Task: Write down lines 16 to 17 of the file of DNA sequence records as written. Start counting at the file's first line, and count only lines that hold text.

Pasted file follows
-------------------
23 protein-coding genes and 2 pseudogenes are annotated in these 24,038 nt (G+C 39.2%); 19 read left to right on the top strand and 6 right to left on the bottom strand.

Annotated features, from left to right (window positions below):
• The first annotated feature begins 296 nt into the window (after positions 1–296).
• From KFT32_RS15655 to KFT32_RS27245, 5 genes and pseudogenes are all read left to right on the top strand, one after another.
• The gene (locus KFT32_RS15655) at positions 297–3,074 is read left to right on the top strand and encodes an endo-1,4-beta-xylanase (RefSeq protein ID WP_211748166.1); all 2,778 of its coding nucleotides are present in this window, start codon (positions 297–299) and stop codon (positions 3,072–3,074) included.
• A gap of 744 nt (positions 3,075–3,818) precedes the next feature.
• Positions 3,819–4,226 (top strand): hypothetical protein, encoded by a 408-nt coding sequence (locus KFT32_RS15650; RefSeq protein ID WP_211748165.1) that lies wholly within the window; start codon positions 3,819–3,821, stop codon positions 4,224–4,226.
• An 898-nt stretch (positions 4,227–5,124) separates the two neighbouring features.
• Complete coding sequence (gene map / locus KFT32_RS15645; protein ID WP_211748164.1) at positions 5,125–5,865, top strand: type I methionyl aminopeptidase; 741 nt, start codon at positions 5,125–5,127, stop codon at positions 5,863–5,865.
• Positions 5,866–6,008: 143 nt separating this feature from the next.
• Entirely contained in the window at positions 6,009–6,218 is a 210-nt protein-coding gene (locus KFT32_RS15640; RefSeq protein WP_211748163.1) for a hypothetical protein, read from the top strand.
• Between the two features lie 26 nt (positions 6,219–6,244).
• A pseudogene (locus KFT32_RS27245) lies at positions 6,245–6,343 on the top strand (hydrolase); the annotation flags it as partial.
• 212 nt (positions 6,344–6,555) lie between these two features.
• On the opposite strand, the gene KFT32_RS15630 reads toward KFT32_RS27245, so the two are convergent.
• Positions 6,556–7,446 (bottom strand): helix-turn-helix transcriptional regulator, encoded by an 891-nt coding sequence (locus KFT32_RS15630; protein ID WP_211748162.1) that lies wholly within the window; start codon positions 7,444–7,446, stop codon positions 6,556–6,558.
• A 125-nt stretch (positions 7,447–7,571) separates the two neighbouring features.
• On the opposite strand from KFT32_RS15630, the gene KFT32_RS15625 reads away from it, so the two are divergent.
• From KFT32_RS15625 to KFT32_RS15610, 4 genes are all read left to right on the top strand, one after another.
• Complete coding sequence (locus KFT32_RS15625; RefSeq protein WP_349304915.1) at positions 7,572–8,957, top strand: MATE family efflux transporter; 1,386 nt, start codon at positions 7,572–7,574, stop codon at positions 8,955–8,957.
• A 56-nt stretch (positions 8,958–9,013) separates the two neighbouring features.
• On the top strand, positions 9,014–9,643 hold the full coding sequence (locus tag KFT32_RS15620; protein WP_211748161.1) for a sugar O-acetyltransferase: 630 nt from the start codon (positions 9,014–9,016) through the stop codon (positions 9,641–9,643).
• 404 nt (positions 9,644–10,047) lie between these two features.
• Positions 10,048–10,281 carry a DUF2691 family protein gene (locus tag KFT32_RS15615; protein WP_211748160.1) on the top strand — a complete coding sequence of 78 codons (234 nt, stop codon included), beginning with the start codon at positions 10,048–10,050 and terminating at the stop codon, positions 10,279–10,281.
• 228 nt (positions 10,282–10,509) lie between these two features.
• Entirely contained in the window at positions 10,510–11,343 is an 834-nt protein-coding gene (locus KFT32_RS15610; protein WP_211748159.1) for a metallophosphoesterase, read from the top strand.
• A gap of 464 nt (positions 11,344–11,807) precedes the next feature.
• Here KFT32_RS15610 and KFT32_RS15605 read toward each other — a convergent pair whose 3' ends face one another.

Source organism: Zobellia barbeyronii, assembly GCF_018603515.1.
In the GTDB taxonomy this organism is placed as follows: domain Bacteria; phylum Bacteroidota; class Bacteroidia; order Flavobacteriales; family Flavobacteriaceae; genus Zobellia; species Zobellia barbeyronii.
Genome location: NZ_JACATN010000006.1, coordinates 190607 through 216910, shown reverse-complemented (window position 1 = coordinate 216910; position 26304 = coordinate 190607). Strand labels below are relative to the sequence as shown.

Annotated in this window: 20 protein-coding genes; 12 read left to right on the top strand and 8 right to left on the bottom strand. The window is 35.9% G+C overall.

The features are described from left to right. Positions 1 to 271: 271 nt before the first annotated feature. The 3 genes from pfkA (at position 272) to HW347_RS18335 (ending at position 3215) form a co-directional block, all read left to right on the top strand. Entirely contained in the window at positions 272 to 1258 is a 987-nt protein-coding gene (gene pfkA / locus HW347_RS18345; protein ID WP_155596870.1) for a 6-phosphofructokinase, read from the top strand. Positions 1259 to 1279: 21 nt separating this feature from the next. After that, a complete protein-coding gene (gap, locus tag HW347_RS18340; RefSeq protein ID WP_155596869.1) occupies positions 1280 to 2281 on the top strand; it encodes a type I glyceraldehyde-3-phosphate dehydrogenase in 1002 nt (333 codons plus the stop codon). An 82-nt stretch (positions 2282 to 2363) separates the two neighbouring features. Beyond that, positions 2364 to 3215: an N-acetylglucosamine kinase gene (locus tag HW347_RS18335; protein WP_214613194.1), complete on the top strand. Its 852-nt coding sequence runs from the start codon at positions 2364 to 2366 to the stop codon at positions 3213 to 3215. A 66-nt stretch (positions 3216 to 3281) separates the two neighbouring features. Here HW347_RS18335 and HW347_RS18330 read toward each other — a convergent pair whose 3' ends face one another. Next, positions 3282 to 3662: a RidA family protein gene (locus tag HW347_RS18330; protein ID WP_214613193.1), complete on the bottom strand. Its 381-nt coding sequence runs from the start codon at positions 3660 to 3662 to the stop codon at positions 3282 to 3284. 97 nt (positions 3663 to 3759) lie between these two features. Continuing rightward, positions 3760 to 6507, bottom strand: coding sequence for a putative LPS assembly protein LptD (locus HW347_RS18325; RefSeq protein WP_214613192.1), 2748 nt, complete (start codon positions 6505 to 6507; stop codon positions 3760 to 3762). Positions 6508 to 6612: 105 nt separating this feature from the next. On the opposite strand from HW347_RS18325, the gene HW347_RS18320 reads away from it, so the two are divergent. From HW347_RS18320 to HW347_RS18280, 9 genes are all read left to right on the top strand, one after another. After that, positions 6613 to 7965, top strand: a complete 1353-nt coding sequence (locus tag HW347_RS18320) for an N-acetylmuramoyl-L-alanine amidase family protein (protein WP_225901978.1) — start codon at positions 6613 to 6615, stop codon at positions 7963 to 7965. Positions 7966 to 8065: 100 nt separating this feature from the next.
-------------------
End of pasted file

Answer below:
• Positions 6,556–7,446 (bottom strand): helix-turn-helix transcriptional regulator, encoded by an 891-nt coding sequence (locus KFT32_RS15630; protein ID WP_211748162.1) that lies wholly within the window; start codon positions 7,444–7,446, stop codon positions 6,556–6,558.
• A 125-nt stretch (positions 7,447–7,571) separates the two neighbouring features.